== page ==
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Hiroshima & Nagasaki, 77th anniversary of atomic bombing

US Rep. Ilhan Omar (D-MN) (L) talks with Speaker of the House Nancy Pelosi (D-CA) during a rally with fellow Democrats before voting on H.R. 1, or the People Act, on the East Steps of the US Capitol on March 08, 2019 in Washington, DC. (AFP photo)
UN Secretary-General António Guterres speaks to media prior to the Tenth Review Conference of the Parties to the Treaty on the Non-Proliferation of Nuclear Weapons at the United Nations in New York City on August 1, 2022. (Photo by ANGELA WEISS / AFP)

Japan commemorated the 77th anniversary of the atomic bombing of Hiroshima and Nagasaki. Survivors and relatives marked the anniversary by observing a minute of silence.

The United States dropped the first atomic bomb codenamed Little Boy on Hiroshima on August the sixth 1945, destroying the city and killing 140,000 people, mostly civilians, including many children.

Three days later a second bomb was unleashed on Nagasaki, killing another 70,000, forcing Japan to surrender and ending World War Two. The bombs also left tams of thousands more dead in the months and years that followed, many from radiation related illnesses.

Many who survived the attacks continue to require welfare and medical care.

During the memorial, the Japanese prime minister said the government would continue to support the survivors and demanded that all nations work together to promote the total abolition of nuclear weapons.

The US despite being the only country to have used nuclear  weapons of mass destruction during war seems to have learned no lesson from the horrific incident.

The weapons should be eliminated from the entire Earth. The United States, as a government, as a nation, has learned really no lessons. In fact, although there was a strong movement to eliminate nuclear weapons in the1970s, resulting in the Non Proliferation Treaty, in which the United States pledged to eliminate nuclear weapons, It did not do so and in fact, over the last few years has committed from the end of the Obama administration to a trillion dollar nuclear weapons modernization program, which runs directly in the face of any commitment to eliminating nuclear weapons.

And so it's really, the United States really has nothing to say about other countries having nuclear weapons until it gets its own act together.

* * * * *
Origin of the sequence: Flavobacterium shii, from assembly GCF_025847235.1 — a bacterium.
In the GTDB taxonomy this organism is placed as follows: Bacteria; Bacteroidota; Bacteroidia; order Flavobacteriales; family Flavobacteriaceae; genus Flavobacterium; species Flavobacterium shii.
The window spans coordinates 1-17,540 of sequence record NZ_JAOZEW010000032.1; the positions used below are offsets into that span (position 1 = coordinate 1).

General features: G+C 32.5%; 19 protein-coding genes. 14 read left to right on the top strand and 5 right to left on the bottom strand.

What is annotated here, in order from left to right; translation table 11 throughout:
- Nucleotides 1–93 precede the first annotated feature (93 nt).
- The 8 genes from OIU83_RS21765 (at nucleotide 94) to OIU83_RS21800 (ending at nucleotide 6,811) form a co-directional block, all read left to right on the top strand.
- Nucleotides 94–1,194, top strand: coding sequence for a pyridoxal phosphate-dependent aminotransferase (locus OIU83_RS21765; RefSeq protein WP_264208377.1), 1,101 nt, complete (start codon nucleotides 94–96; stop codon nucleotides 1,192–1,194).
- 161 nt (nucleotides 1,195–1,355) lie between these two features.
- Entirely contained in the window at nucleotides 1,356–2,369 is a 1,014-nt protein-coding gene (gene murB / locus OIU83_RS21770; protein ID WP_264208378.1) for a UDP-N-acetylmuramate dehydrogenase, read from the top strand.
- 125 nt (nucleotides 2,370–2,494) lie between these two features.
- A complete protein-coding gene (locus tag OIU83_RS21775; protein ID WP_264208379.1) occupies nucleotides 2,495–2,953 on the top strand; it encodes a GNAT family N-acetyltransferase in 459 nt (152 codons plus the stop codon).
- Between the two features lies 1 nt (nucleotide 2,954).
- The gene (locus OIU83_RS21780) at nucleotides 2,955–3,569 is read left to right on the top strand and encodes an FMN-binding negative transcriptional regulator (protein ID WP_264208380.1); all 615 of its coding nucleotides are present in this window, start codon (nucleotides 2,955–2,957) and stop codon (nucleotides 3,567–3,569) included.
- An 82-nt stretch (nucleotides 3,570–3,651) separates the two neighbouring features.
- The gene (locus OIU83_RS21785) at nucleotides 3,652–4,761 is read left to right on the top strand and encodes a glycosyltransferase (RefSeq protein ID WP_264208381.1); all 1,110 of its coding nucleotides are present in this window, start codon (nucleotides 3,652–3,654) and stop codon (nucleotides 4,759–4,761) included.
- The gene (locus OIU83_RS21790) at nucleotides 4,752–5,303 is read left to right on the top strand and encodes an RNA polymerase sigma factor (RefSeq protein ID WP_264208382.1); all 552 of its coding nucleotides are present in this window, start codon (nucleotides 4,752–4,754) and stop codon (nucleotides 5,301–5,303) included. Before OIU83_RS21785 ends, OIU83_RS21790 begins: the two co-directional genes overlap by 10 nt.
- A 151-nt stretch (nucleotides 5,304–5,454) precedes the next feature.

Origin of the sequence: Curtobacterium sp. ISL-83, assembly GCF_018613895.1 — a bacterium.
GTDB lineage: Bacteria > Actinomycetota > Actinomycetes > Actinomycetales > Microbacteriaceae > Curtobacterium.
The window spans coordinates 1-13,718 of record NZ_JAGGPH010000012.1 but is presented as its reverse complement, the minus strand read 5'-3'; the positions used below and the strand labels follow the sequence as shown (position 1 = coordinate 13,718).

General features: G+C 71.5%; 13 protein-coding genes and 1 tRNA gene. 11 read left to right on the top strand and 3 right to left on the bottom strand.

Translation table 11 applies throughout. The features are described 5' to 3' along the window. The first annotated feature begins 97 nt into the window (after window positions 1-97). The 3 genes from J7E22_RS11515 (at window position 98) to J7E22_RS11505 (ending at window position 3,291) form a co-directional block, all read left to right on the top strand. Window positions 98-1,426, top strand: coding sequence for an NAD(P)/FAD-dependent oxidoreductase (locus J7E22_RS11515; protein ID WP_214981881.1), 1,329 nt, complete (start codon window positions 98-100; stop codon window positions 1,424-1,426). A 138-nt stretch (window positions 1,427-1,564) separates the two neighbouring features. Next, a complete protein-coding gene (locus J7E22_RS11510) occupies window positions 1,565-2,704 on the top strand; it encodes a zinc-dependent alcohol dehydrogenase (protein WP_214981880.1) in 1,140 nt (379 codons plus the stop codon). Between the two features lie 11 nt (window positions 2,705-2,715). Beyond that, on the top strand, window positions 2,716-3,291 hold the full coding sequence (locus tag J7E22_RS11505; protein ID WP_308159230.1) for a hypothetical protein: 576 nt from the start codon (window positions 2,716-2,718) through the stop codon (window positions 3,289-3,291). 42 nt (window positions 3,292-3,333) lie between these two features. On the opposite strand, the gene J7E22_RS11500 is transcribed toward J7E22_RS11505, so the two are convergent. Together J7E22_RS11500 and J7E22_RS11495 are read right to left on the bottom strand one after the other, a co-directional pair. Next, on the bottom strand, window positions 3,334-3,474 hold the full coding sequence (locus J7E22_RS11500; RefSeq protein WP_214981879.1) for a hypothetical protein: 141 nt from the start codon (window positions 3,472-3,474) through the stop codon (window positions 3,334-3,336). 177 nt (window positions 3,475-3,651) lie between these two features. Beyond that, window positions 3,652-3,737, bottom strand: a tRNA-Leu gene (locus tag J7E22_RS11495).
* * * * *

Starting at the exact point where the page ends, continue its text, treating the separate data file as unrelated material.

Emanuel Yi Pastrech, Asia Institute

In 1968, the world agreed on a new treaty, the nuclear Non Proliferation Treaty (NPT), with over 190 countries currently signed up to the NPT. The major nuclear powers agreed to reduce their arsenals, in exchange, other nations agreed not to have them at all. In the 1970s the deals between Russia and the US continued becoming more focused on long range missiles.

Although the rivalry between these two global powers intensified in 1991, there was a new START treaty aimed at decreasing the size of their nuclear arsenals and underpinning the justification by the West for these weapons, which is a concept generally referred to as "nuclear deterrence".

But now Russia has intensified its rhetoric of using nuclear weapons in the ongoing conflict in Ukraine. The US and the EU on the other hand, continue to provoke Moscow despite the inherent risk of such foolhardy actions.

There really was no reason for this conflict with Russia, other than the way in which it has aided the highly financialized speculative economy of the United States and, by extension, Germany, France, Great Britain and Israel, which have committed to a system in which now, because of this massive printing of money, and the creation of false assets, only a war economy can save them from this catastrophe. So provoking a war with Russia, a thoughtless and dangerous move, does have the effect of increasing the value of the dollar in the short term.

Emanuel Yi Pastrech, Asia Institute

As tensions rise between these two countries, which still have the largest nuclear arsenals, the world is now forced to look at history and the present to avoid an incident similar to the tragedy of Hiroshima.

During the 77th anniversary of the world's first atomic bomb attack, the United Nations Secretary General, while calling for Disarmament, said the world is playing Russian roulette with a fully loaded gun.

And today, the world is in danger of forgetting the lessons forged 77 years ago. Almost 13,000 nuclear weapons are being held, stockpiles are being upgraded, and the common thread of potential nuclear relation runs through geopolitical crisis (the) world over, from the Middle East to the Korean peninsula to Russia's invasion of Ukraine.

Antonio Guterres, UN Secretary General

A clear example of such threats would be Israel, which has long been in possession of nuclear weapons.

Iran has pushed for the establishment of a middle east free of weapons of mass destruction, which the Islamic Republic initiated at the UN.

But Israel won't comply.

Tehran has repeatedly warned that West Asia, and in fact, the entire world is being threatened by the nuclear weapons of the Israeli regime, urging international pressure on Tel Aviv to join the nuclear Non Proliferation Treaty.

 


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